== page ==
However, plaintiff claims that defendants were or should have been aware of her alleged disability during the relevant time period. (Pl.'s Opp. at 11-13.) Plaintiff offers a number of medical reports that diagnose her as having "mild degenerative joint disease (osteoarthritis of the knees)" (Pl.'s Opp, Ex. 20, June 23, 1999 Report of Dr. Henry R. Herbert), or a "probable torn medial meniscus." (Pl.'s Opp., Ex. 20, July 23, 1999 Report of Doctor James J. Graetner.) The proffered diagnosis regarding her lower back is less precise, indicating that she "reports symptoms of a lumbar syndrome." (Id.)
While it may be arguable that degenerative osteoarthritis would qualify as a disability, which impairs one's ability to stand, walk, and work, see, e.g., Koshinski v. Decatur Foundry, Inc., 177 F.3d 599, 602 (7th Cir. 1999) (considering work capacity of individual with degenerative osteoarthritis); Beck v. University of Wisconsin Bd. of Regents, 75 F.3d 1130, 1136 (7th Cir. 1996) (considering measures to accommodate osteoarthritis arising from repetitive keyboarding), none of this evidence was presented to defendants when they made their decision regarding plaintiff's requested accommodation. *fn3/ To receive ADA protection, a disability must be demonstrated at the time plaintiff requested and was refused a reasonable accommodation. See Flemmings, 198 F.3d at 861 (holding that no accommodation necessary prior to substantiation of need by medical documentation consisting of a letter diagnosing plaintiff with "vertigo and migraine headaches exacerbated by work related stress" and recommending leave of absence). Here, when plaintiff first spoke with Jordan, she provided limited documentation of "knee pain" only, which did not significantly restrict her ability to stand and work, and which therefore did not need to be accommodated. It was not until after plaintiff stopped coming to work in May 1999 that defendants first received the doctor's note diagnosing plaintiff's condition as osteoarthritis. (Defs.' Statement ¶ 27.) Plaintiff therefore cannot carry her "burden of establishing with medical evidence the existence of the alleged disability, and presenting the documentation during the term of employment, not following termination." Weigert v. Georgetown Univ., 120 F. Supp. 2d 1, 7 (D.D.C. 2000) (internal quotation marks omitted).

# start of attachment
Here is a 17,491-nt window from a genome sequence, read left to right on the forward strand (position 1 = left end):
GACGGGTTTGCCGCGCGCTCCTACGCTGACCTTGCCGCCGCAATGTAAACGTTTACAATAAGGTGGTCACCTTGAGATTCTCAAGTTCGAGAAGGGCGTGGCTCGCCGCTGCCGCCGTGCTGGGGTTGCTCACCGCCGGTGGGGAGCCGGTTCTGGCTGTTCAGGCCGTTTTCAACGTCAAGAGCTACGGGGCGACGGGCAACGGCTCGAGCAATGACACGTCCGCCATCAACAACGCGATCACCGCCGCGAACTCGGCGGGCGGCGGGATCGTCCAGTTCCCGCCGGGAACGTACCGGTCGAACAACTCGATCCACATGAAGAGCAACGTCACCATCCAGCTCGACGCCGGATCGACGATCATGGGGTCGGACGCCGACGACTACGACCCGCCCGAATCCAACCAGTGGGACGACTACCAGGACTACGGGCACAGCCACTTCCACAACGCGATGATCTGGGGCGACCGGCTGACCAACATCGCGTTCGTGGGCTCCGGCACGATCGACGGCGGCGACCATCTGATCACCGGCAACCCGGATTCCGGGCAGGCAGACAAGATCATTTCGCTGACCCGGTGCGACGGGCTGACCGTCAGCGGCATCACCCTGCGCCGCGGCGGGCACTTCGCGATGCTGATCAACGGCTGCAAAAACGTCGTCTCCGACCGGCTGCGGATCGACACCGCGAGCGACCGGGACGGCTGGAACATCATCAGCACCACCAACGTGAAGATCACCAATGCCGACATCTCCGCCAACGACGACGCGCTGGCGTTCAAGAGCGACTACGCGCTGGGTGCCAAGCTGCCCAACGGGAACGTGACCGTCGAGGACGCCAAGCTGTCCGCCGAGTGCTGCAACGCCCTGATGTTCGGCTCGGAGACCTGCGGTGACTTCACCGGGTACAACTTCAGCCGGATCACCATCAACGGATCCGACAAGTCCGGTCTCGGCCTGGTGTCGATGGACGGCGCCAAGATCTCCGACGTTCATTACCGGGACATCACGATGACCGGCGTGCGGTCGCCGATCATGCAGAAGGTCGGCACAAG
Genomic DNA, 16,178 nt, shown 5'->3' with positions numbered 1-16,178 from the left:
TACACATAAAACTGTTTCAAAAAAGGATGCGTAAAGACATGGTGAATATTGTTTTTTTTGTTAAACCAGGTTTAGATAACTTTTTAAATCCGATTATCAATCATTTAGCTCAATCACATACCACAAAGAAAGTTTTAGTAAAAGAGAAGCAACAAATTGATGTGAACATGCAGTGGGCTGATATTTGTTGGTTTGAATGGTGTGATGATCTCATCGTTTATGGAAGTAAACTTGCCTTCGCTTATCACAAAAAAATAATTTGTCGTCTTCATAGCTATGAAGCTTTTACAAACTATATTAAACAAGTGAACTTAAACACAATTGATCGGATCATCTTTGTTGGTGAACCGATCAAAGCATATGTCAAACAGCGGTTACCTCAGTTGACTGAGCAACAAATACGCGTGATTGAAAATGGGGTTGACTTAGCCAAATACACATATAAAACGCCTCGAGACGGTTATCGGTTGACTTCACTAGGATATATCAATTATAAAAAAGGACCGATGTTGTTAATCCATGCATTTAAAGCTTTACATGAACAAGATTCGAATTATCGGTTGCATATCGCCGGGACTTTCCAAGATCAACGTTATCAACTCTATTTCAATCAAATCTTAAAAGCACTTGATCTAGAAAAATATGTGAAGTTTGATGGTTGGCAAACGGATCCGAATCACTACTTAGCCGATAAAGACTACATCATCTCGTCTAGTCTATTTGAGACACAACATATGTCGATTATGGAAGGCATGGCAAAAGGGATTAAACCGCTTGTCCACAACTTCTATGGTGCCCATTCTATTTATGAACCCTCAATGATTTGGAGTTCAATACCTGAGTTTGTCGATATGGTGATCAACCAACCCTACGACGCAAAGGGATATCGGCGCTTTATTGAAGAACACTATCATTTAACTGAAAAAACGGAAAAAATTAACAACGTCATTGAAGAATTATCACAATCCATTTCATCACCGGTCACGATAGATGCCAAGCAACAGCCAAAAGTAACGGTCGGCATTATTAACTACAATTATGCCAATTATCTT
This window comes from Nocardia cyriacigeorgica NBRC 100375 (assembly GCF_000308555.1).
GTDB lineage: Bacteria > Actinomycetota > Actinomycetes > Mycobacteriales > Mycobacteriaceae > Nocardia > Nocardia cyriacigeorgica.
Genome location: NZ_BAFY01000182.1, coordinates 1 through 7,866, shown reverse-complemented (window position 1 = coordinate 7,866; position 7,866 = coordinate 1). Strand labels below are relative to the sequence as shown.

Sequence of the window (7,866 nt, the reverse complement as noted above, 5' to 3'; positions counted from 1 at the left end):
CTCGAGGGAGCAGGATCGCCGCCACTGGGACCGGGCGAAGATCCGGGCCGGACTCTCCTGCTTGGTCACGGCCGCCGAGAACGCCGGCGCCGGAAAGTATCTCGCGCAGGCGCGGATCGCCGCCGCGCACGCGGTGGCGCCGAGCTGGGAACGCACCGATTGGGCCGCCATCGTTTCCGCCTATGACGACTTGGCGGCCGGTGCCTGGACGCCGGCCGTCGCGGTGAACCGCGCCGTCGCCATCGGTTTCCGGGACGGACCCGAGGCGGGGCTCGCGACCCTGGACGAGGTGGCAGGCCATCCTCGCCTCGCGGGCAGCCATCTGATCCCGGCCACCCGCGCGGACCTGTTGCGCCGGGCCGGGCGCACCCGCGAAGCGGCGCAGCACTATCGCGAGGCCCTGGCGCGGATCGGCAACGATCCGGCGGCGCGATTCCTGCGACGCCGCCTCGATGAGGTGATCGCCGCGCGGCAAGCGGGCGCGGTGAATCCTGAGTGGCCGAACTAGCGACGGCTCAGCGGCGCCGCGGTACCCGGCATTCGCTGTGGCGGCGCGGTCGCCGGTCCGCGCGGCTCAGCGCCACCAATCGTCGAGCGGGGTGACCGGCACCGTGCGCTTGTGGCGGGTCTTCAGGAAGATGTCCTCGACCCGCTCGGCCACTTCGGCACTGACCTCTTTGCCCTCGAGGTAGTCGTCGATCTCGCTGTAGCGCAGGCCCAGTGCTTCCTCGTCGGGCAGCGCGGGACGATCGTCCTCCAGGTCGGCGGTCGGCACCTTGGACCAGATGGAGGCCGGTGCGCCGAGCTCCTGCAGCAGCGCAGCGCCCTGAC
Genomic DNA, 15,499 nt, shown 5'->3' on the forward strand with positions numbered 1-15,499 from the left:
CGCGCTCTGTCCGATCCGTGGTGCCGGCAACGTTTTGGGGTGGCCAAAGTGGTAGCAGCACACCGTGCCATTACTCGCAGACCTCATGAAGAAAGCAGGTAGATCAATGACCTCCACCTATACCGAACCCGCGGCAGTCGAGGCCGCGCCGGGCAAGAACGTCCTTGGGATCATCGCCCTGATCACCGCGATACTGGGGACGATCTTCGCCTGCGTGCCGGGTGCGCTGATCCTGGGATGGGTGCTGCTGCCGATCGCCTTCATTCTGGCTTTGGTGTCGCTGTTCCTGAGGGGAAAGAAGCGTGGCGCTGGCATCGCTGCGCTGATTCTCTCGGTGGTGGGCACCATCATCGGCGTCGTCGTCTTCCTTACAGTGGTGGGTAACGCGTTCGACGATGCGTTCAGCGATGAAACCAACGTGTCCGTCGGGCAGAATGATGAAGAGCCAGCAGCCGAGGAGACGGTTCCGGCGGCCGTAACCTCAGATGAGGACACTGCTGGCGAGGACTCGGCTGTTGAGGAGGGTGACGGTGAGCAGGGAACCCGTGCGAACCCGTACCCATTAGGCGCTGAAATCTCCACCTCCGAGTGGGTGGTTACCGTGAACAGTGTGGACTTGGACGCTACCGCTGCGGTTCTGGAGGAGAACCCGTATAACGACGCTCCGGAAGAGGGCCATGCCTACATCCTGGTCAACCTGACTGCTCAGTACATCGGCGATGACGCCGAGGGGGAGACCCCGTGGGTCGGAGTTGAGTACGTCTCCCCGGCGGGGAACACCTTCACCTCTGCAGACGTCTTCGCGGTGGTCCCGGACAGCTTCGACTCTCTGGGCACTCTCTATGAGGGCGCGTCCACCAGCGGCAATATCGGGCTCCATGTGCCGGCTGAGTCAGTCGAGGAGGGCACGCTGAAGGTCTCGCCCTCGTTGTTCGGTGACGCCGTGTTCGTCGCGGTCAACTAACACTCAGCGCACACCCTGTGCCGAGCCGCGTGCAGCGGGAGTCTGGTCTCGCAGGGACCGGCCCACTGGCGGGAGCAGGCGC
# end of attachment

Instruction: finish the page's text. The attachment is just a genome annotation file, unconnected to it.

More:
Moreover, without sufficient notice of a qualifying disability, defendants were under no obligation to provide an accommodation, and, as established by Defs.' Statement ¶ 22, which plaintiff has failed to contest, *fn4 Jordan did in fact accommodate plaintiff by allowing her to work at her own pace and to sit down when she needed to do so. Given the medical documentation available to defendants, this accommodation would have been entirely reasonable. See Stewart v. Happy Herman's Cheshire Bridge, Inc., 117 F.3d 1278 (11th Cir. 1997) (offering multiple break options sufficient accommodation of plaintiff's inability to stand for prolonged periods of time).
For these reasons, plaintiff cannot sustain her claim of a disability claim, and thus her ADA claims must be dismissed.
B. Discrimination Claims
Plaintiff alleges that defendants took a number of adverse actions against her on the basis of her disability, age, and race. Because plaintiff has not adduced direct evidence of discriminatory intent and defendants deny that their actions were motivated by any discriminatory animus, the burden-shifting framework of McDonnell Douglas Corp. v. Green, 411 U.S. 792 (1973), governs the analysis of plaintiff's discrimination claims. See Brown v. Brody, 199 F.3d 446 (D.C. Cir. 1999) (applying McDonnel-Douglas test to Title VII claim); Hall v. Giant Food, Inc., 175 F.3d 1074, 1077 (D.C. Cir. 1999) (applying McDonnell-Douglas test to ADEA claim); Duncan, 240 F.3d at 1114 (applying McDonnell-Douglas test to ADA claim). *fn5 Under the McDonnell-Douglas framework, the plaintiff must first establish a prima facie case. Texas Dep't of Community Affairs v. Burdine, 450 U.S. 248, 252-53 (1981).
To establish her prima facie case of disability, age, or race discrimination, plaintiff must establish, inter alia, that her employer took an adverse employment action against her because of her protected status. See Duncan, 240 F.3d at 1114; Hall, 175 F.3d at 1077; Brown, 199 F.3d at 452. *fn6 Plaintiff asserts three allegedly discriminatory actions: (1) defendants changed her duties to include more filing (Complaint ¶¶ 10, 14, 23, 26, and 53); (2) a fellow employee ridiculed her and accused her of submitting an invalid sick-leave slip (Complaint ¶¶ 25, 27-28); and (3) her employment was terminated. (Complaint ¶¶ 39, 46, 55, 60, and 66.) Defendants argue that, with the exception of plaintiff's termination, these actions do not constitute adverse employment actions, and as for plaintiff's termination, this was the result of her being absent without leave, not as a pretext for any discriminatory animus.